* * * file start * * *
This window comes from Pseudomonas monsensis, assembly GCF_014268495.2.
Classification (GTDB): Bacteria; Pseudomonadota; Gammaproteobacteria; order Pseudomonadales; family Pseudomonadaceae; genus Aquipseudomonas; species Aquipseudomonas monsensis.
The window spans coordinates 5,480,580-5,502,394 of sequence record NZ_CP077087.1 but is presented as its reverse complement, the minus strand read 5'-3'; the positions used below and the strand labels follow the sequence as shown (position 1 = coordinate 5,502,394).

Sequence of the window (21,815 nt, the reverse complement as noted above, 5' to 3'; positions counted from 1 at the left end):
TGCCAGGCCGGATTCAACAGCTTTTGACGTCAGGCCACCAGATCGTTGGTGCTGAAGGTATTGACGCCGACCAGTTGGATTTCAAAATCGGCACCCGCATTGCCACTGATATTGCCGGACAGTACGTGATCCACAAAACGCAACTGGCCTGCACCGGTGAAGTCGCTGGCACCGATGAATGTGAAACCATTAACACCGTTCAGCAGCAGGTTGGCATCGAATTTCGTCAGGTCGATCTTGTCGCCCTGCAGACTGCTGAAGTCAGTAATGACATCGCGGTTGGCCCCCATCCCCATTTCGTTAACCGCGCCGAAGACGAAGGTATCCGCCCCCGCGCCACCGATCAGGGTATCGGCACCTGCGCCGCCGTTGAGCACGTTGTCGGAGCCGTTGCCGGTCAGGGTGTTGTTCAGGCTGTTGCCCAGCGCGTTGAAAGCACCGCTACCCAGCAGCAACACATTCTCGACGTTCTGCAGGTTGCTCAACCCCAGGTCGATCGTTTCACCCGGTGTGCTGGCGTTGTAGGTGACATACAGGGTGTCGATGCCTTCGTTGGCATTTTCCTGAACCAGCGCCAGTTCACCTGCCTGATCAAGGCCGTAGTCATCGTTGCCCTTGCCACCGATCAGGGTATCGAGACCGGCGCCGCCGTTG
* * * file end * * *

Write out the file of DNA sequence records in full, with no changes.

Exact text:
This window comes from Pseudomonas monsensis, assembly GCF_014268495.2.
Classification (GTDB): Bacteria; Pseudomonadota; Gammaproteobacteria; order Pseudomonadales; family Pseudomonadaceae; genus Aquipseudomonas; species Aquipseudomonas monsensis.
The window spans coordinates 5,480,580-5,502,394 of sequence record NZ_CP077087.1 but is presented as its reverse complement, the minus strand read 5'-3'; the positions used below and the strand labels follow the sequence as shown (position 1 = coordinate 5,502,394).

Sequence of the window (21,815 nt, the reverse complement as noted above, 5' to 3'; positions counted from 1 at the left end):
TGCCAGGCCGGATTCAACAGCTTTTGACGTCAGGCCACCAGATCGTTGGTGCTGAAGGTATTGACGCCGACCAGTTGGATTTCAAAATCGGCACCCGCATTGCCACTGATATTGCCGGACAGTACGTGATCCACAAAACGCAACTGGCCTGCACCGGTGAAGTCGCTGGCACCGATGAATGTGAAACCATTAACACCGTTCAGCAGCAGGTTGGCATCGAATTTCGTCAGGTCGATCTTGTCGCCCTGCAGACTGCTGAAGTCAGTAATGACATCGCGGTTGGCCCCCATCCCCATTTCGTTAACCGCGCCGAAGACGAAGGTATCCGCCCCCGCGCCACCGATCAGGGTATCGGCACCTGCGCCGCCGTTGAGCACGTTGTCGGAGCCGTTGCCGGTCAGGGTGTTGTTCAGGCTGTTGCCCAGCGCGTTGAAAGCACCGCTACCCAGCAGCAACACATTCTCGACGTTCTGCAGGTTGCTCAACCCCAGGTCGATCGTTTCACCCGGTGTGCTGGCGTTGTAGGTGACATACAGGGTGTCGATGCCTTCGTTGGCATTTTCCTGAACCAGCGCCAGTTCACCTGCCTGATCAAGGCCGTAGTCATCGTTGCCCTTGCCACCGATCAGGGTATCGAGACCGGCGCCGCCGTTG